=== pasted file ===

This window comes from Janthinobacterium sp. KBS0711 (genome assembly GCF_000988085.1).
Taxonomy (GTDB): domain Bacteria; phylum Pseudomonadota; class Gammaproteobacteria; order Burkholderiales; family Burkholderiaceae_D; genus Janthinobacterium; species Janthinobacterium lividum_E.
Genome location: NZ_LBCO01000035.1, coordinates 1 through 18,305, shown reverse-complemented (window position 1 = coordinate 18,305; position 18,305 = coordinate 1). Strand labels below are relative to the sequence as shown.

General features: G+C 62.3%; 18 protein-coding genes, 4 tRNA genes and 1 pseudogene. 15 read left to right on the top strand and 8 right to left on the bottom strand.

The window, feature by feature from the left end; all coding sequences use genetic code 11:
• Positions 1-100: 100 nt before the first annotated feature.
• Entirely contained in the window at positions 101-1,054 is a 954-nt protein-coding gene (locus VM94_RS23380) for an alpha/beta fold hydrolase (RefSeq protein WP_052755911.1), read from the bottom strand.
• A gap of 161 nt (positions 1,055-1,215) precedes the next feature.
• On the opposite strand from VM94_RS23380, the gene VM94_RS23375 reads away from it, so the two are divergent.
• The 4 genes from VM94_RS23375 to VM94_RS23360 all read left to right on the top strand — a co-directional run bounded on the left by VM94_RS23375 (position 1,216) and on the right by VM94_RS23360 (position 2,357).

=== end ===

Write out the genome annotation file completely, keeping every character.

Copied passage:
This window comes from Janthinobacterium sp. KBS0711 (genome assembly GCF_000988085.1).
Taxonomy (GTDB): domain Bacteria; phylum Pseudomonadota; class Gammaproteobacteria; order Burkholderiales; family Burkholderiaceae_D; genus Janthinobacterium; species Janthinobacterium lividum_E.
Genome location: NZ_LBCO01000035.1, coordinates 1 through 18,305, shown reverse-complemented (window position 1 = coordinate 18,305; position 18,305 = coordinate 1). Strand labels below are relative to the sequence as shown.

General features: G+C 62.3%; 18 protein-coding genes, 4 tRNA genes and 1 pseudogene. 15 read left to right on the top strand and 8 right to left on the bottom strand.

The window, feature by feature from the left end; all coding sequences use genetic code 11:
• Positions 1-100: 100 nt before the first annotated feature.
• Entirely contained in the window at positions 101-1,054 is a 954-nt protein-coding gene (locus VM94_RS23380) for an alpha/beta fold hydrolase (RefSeq protein WP_052755911.1), read from the bottom strand.
• A gap of 161 nt (positions 1,055-1,215) precedes the next feature.
• On the opposite strand from VM94_RS23380, the gene VM94_RS23375 reads away from it, so the two are divergent.
• The 4 genes from VM94_RS23375 to VM94_RS23360 all read left to right on the top strand — a co-directional run bounded on the left by VM94_RS23375 (position 1,216) and on the right by VM94_RS23360 (position 2,357).